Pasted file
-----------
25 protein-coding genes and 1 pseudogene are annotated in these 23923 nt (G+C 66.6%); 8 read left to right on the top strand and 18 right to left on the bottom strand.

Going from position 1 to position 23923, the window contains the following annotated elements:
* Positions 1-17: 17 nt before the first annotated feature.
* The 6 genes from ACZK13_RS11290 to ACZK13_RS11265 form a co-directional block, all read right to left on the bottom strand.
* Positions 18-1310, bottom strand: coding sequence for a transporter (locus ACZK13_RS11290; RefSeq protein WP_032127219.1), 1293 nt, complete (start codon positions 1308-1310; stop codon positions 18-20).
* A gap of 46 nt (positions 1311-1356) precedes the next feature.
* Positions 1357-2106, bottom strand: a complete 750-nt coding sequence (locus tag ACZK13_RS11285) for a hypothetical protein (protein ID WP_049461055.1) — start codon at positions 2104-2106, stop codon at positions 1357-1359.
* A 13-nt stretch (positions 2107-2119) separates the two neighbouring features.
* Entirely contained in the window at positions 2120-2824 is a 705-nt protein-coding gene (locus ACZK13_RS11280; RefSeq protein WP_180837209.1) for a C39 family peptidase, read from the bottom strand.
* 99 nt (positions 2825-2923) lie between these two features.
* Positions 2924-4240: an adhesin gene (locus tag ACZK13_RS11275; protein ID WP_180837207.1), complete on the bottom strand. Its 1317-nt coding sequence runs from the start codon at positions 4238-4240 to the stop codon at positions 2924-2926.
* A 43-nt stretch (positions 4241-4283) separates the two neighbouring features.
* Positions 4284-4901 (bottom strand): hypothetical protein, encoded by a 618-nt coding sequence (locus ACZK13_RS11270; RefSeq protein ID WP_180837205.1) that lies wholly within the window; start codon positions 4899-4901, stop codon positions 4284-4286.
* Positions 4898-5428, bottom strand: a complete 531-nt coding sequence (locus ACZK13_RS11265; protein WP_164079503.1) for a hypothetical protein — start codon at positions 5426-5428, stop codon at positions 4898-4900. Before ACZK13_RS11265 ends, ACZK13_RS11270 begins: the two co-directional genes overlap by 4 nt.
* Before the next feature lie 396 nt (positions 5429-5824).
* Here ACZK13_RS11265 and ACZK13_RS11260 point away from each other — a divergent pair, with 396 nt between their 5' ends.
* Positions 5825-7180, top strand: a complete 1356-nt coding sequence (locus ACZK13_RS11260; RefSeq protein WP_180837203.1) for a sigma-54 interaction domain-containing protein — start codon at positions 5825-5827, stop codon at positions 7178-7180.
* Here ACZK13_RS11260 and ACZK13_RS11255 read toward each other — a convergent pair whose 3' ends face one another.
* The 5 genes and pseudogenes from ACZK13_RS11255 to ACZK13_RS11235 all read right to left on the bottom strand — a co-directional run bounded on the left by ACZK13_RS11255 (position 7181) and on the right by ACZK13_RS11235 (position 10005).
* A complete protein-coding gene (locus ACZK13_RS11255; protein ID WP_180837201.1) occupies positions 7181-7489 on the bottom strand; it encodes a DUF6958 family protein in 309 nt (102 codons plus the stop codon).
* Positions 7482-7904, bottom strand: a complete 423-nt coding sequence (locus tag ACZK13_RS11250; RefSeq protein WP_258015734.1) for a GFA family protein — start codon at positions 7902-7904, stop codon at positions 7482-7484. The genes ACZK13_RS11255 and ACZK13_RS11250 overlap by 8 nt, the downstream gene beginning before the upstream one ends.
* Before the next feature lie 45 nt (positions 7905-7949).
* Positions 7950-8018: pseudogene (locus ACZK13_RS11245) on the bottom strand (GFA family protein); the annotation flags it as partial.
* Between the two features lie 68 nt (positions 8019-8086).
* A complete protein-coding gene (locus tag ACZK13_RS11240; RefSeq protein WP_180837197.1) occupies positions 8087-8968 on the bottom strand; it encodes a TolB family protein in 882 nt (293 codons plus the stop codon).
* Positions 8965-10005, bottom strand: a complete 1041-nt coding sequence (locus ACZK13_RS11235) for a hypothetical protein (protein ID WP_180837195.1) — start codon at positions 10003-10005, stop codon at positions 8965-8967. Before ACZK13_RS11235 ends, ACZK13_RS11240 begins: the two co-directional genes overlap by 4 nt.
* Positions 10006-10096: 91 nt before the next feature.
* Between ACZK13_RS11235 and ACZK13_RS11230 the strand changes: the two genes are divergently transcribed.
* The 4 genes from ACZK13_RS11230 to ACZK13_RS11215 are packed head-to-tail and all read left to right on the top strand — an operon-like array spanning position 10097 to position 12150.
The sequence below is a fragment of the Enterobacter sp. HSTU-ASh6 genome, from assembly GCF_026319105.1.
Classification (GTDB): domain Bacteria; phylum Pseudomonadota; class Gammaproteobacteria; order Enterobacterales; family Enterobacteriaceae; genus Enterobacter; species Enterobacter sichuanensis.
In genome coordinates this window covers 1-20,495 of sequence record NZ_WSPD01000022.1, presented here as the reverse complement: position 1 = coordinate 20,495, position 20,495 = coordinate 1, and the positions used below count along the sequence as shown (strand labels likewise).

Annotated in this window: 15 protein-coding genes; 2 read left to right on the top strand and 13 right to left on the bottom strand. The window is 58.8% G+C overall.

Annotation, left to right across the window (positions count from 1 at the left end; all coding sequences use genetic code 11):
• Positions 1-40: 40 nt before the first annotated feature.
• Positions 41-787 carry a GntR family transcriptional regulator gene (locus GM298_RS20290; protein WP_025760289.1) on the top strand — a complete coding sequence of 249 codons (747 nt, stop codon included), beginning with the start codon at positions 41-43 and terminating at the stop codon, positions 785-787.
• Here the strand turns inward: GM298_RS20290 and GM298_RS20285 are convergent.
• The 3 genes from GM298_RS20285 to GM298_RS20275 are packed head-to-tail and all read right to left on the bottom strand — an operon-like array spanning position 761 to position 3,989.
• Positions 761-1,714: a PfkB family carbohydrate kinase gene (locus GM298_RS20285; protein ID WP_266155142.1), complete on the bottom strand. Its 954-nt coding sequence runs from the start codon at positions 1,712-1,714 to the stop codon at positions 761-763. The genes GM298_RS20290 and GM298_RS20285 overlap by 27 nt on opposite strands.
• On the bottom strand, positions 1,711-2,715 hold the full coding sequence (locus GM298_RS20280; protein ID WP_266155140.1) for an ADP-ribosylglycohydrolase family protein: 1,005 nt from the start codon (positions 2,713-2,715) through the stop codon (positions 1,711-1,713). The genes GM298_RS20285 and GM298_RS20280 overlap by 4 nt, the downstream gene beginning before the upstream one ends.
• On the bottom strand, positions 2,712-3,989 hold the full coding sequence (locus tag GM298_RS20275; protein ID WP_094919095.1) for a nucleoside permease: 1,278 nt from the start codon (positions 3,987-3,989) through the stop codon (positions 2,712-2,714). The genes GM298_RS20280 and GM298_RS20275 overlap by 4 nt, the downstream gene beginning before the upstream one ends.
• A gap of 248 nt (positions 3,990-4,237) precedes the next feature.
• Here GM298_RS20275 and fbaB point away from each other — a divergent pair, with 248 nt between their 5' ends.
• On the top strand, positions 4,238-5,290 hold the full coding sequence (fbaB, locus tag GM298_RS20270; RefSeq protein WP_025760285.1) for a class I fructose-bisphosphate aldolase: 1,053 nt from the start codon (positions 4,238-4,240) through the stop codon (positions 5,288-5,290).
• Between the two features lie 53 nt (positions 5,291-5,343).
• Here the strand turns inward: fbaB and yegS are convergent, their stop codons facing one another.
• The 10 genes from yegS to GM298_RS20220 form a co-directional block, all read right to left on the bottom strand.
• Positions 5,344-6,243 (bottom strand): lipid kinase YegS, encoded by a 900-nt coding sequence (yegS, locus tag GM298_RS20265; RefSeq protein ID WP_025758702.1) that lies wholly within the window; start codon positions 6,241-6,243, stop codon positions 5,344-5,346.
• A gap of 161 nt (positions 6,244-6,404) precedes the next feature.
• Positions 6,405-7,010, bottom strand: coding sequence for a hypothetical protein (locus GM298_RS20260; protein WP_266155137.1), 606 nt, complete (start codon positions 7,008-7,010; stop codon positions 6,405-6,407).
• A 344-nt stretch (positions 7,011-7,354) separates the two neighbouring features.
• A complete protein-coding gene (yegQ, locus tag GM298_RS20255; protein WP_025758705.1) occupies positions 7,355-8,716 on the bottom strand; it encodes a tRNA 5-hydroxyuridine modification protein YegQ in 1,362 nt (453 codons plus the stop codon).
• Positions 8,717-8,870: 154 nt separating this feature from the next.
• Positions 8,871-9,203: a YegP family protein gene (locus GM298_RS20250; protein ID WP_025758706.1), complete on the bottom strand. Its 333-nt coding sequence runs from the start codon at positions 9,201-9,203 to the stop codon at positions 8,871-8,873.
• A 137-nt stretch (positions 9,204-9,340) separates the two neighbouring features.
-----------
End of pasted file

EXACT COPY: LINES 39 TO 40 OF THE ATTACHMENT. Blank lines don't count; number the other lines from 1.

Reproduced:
• Positions 761-1,714: a PfkB family carbohydrate kinase gene (locus GM298_RS20285; protein ID WP_266155142.1), complete on the bottom strand. Its 954-nt coding sequence runs from the start codon at positions 1,712-1,714 to the stop codon at positions 761-763. The genes GM298_RS20290 and GM298_RS20285 overlap by 27 nt on opposite strands.
• On the bottom strand, positions 1,711-2,715 hold the full coding sequence (locus GM298_RS20280; protein ID WP_266155140.1) for an ADP-ribosylglycohydrolase family protein: 1,005 nt from the start codon (positions 2,713-2,715) through the stop codon (positions 1,711-1,713). The genes GM298_RS20285 and GM298_RS20280 overlap by 4 nt, the downstream gene beginning before the upstream one ends.